• The PM Julia Gillard ignores the increasingly ridiculous bleatings of the climate apologists and sets up a new committee to work on climate action and some round tables to advise it. And yes both the Green Building Council and the Property Council have requested a seat at the table. (Let’s hope they don’t cancel each other out.) By the way, who will sit at the table to represent the environment side of the “built environment” equation?  Where is the Australian Council for the Environmental Impacts of Property? Any takers? Generic greenies won’t do – they need to understand property, including urban planning.
  • The Economist proclaimed the rate of rain forest destruction is slowing.  Not fast enough of course, but the message is starting to get through to regimes that may not have cared less in the past and are now starting to be shamed.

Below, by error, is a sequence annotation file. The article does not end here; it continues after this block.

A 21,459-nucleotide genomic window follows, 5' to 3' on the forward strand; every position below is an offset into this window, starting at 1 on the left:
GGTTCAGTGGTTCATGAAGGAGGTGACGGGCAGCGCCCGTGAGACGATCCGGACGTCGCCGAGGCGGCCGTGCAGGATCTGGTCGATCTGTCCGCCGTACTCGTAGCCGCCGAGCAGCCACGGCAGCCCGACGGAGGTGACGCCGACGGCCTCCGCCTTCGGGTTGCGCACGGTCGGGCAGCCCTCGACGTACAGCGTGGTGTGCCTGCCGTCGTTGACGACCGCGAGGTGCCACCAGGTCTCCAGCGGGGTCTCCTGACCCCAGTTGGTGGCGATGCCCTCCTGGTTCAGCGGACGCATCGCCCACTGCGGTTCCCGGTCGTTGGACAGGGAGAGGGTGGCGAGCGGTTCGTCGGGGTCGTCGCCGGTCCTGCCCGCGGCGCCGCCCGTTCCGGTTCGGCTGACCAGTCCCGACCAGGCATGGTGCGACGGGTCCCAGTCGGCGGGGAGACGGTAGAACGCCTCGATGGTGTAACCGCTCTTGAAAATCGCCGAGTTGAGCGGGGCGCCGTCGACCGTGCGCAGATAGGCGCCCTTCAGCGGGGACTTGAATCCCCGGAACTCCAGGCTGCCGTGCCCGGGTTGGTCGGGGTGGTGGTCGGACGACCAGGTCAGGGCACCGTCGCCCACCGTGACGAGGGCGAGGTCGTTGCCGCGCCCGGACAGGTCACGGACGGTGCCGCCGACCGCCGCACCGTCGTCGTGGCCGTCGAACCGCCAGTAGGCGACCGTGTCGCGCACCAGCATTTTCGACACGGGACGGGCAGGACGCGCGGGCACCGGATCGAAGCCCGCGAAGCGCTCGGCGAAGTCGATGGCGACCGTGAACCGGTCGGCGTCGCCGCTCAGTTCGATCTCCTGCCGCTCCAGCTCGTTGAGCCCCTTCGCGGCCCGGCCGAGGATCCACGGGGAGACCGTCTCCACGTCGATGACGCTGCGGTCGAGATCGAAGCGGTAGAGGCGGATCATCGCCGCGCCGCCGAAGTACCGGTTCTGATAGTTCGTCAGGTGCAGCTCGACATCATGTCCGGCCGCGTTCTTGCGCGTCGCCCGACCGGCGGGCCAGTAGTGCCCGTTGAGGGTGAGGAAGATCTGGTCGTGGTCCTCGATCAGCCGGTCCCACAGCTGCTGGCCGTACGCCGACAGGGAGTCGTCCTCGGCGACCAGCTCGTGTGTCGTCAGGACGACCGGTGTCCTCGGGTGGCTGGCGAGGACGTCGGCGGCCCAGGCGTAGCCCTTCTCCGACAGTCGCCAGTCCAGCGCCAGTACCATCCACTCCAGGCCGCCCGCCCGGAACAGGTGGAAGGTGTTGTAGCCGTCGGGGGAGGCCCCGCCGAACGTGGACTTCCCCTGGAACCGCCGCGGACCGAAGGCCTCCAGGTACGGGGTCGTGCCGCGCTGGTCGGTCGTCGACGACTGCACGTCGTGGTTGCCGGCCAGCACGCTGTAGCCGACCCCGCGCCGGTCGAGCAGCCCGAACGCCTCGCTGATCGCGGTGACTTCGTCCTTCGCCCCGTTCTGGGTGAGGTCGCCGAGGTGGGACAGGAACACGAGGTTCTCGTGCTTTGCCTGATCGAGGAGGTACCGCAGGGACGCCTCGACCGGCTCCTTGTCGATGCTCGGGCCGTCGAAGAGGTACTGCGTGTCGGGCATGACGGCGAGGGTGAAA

• China sends a green building delegation to Melbourne to learn from its green buildings. Why Melbourne? Look to the hard work over the past three years from Victorian Building Commissioner Tony Arnel and his team. Arnel of course, is also chair of the World Green Building Council and of the Green Building Council of Australia.
  • Collingwood and St Kilda draw in the Grand Final – a huge environmental impact on the emotional front. We’ve been saying all year, anything can happen.

tperinotto@thefifthestate.com.au